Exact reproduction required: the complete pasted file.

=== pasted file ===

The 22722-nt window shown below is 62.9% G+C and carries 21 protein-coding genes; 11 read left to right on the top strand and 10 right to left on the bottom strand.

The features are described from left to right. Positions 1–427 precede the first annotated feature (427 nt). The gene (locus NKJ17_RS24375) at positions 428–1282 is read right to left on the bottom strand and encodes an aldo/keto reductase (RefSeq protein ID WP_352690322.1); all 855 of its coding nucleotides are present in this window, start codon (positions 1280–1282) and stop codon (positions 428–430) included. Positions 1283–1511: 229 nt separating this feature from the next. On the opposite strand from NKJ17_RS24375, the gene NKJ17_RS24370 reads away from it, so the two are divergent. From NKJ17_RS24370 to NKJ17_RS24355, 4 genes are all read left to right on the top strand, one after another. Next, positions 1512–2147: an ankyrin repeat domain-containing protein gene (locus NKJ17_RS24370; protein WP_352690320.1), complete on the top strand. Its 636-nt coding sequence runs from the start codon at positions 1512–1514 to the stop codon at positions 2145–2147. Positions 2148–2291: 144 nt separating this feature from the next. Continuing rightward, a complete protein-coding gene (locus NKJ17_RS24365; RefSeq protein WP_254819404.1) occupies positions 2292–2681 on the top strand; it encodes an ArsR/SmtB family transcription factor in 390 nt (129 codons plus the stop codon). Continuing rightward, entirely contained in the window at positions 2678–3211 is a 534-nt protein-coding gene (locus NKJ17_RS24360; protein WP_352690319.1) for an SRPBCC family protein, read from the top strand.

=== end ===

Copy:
The 22722-nt window shown below is 62.9% G+C and carries 21 protein-coding genes; 11 read left to right on the top strand and 10 right to left on the bottom strand.

The features are described from left to right. Positions 1–427 precede the first annotated feature (427 nt). The gene (locus NKJ17_RS24375) at positions 428–1282 is read right to left on the bottom strand and encodes an aldo/keto reductase (RefSeq protein ID WP_352690322.1); all 855 of its coding nucleotides are present in this window, start codon (positions 1280–1282) and stop codon (positions 428–430) included. Positions 1283–1511: 229 nt separating this feature from the next. On the opposite strand from NKJ17_RS24375, the gene NKJ17_RS24370 reads away from it, so the two are divergent. From NKJ17_RS24370 to NKJ17_RS24355, 4 genes are all read left to right on the top strand, one after another. Next, positions 1512–2147: an ankyrin repeat domain-containing protein gene (locus NKJ17_RS24370; protein WP_352690320.1), complete on the top strand. Its 636-nt coding sequence runs from the start codon at positions 1512–1514 to the stop codon at positions 2145–2147. Positions 2148–2291: 144 nt separating this feature from the next. Continuing rightward, a complete protein-coding gene (locus NKJ17_RS24365; RefSeq protein WP_254819404.1) occupies positions 2292–2681 on the top strand; it encodes an ArsR/SmtB family transcription factor in 390 nt (129 codons plus the stop codon). Continuing rightward, entirely contained in the window at positions 2678–3211 is a 534-nt protein-coding gene (locus NKJ17_RS24360; protein WP_352690319.1) for an SRPBCC family protein, read from the top strand.